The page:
Intellectual property in Tanzania: Assignment and transmission of trade and service marks

In the world of advanced intellectual property, the assignment and transmission of trade and service marks (Mark(s)) plays a pivotal role in ensuring the effective commercialisation, protection, and enforcement of these valuable assets. Understanding the legal mechanisms and requirements surrounding assignment and transmission of Marks is essential for businesses and individuals seeking to transfer ownership and rights associated with a particular Mark.


In this legal update, we provide a thorough guide on the assignment and transmission of Marks in Tanzania, by exploring the legal framework provided by the Trade and Service Marks Act No. 12 of 1986 (as amended) (the Trade Marks Act) and the Trade and Service Mark Regulations, G.N. No. 40 2000 (as amended) (the Trade Marks Regulations) as the key governing legislation.


Key definitions


The following are key terms defined under the Trade Marks Act and the Trade Marks Regulations:

-  “Assignment” means the transfer by the act of the parties concerned. In other words, this may be referred to as a voluntary transfer;

-  “Limitations” means any limitations on the exclusive right to the use of a Mark given by registration of a person as proprietor thereof, including limitations of that right as to the mode of use, and as to use in relation to goods or services to be sold or otherwise traded in or outside Tanzania;

-  “Trade or service mark” means any visible sign used or proposed to be used upon, in connection with or in relation to goods or services for the purpose of distinguishing in the course of trade or business, the goods or services of a person from those of another; and

“Transmission” means transfer of a Mark by operation of law, demolition on the personal representatives of the deceased person, or other modes of transfer not constituting an assignments.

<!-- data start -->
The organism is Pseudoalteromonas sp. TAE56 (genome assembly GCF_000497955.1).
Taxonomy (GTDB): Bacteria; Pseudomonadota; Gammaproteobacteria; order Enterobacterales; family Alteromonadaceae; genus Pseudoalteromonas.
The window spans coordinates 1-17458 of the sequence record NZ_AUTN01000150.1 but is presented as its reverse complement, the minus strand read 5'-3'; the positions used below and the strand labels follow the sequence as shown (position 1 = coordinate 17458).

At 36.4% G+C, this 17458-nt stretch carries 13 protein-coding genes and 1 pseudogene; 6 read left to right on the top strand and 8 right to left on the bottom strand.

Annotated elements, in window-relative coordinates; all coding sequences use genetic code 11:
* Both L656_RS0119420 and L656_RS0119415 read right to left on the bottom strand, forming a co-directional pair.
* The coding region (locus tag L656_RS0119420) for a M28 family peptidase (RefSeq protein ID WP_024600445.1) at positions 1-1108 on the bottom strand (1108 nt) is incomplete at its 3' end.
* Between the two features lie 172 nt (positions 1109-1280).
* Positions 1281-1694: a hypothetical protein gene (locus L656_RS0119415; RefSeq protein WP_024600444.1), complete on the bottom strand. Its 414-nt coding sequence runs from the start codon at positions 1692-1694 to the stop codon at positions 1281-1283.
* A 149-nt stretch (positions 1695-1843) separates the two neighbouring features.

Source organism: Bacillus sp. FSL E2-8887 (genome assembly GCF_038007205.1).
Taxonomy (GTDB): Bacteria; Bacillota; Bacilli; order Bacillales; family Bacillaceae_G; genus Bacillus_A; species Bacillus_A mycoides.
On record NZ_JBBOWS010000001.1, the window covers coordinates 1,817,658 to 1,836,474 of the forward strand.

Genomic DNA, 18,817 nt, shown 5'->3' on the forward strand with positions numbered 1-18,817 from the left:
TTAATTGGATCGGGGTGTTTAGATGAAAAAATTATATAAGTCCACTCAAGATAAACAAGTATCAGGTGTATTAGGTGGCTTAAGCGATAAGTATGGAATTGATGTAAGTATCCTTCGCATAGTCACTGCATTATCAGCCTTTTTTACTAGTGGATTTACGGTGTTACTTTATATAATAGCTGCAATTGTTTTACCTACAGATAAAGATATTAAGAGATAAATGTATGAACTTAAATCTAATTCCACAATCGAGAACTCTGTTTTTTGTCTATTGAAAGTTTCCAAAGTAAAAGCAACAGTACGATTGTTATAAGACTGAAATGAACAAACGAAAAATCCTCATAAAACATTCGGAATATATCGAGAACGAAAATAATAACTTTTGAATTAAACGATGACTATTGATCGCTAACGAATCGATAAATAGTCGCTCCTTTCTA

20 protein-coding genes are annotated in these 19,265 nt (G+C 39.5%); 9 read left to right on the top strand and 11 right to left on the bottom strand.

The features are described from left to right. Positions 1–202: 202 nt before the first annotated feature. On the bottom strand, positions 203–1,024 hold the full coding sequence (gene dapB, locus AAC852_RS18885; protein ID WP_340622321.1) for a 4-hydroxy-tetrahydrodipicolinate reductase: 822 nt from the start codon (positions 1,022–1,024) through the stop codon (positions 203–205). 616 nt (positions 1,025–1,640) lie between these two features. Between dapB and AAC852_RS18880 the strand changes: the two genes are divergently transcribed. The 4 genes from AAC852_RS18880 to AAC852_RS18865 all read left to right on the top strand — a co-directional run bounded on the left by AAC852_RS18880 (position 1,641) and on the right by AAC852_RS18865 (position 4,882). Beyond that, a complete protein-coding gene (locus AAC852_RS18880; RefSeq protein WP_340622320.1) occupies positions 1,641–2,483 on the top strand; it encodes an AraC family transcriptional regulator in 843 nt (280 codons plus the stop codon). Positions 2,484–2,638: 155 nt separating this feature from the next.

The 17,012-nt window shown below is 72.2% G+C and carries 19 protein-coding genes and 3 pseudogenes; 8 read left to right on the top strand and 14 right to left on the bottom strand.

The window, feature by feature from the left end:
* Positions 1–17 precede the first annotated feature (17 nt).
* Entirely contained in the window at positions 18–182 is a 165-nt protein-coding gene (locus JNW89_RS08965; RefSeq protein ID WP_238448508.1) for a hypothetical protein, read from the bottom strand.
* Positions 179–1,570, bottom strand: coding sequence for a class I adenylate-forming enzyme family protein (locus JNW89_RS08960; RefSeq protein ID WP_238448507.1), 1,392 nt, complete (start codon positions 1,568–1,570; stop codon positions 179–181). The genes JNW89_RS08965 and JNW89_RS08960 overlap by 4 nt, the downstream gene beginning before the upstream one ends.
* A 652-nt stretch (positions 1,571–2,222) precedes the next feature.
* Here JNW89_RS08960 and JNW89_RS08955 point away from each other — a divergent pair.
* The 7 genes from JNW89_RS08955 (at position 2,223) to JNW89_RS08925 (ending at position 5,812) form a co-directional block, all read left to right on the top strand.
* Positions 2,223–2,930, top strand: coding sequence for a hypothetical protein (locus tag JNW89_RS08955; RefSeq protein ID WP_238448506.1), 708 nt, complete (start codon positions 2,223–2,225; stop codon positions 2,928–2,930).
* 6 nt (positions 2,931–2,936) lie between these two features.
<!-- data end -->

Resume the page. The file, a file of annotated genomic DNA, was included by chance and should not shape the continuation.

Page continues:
Key provisions and requirements


To ensure the validity and legal effect of assignments and transmissions, the Trade Marks Act and the Trade Marks Regulations provide specific requirements as set out below.


Validity of assignment or transmission


According to section 40 of the Trade Marks Act, a pending, or registered Mark can be assigned or transmitted to another party. The assignment or transmission may involve all the goods and services associated with the Mark or only specific goods and services associated with it.

However, for the assignment or transmission of a Mark to be considered valid, it must not deceive or confuse people regarding the nature, origin, manufacturing process, characteristics, or suitability of the goods or services associated with the Mark.


In essence, section 40 comes in to prevent any misleading or deceptive practices in relation to Marks that have been assigned or transmitted. It aims to ensure that the public is not misled or confused about the true nature and attributes of the goods or services associated with a Mark.


Application for registration


To register the transfer of ownership resulting from assignment or transmission, an application must be submitted to the Registrar of Trade and Service Marks (the Registrar), as specified in section 40(3) of the Trade Marks Act and regulations 57 and 58 of the Trade Marks Regulations. According to these provisions, if both the current owner (registered proprietor) and the new owner are involved in a joint application, they are required to file Form TM/SM 12 to register the assignment or transmission of the Mark effectively.


On the other hand, if the assignment or transmission does not involve a joint application and a subsequent owner becomes entitled to the Mark, the subsequent owner is required to file Form TM/SM 13 to the Registrar. This form is specifically designated for individual applications where no joint application is made. It allows the new owner to apply for the registration of their ownership independently.


Particulars to be stated in an application


According to regulation 59 of the Trade Marks Regulations, an application for registration of a Mark should be accompanied by the following information:

  1. Name: The name of the person claiming to be entitled to the Mark should be stated in the application. This refers to the individual or entity applying for ownership of the Mark.
  2. Trade or Business Address: The trade or business address of the person claiming ownership should also be included. This refers to the physical location where their trade or business activities are conducted.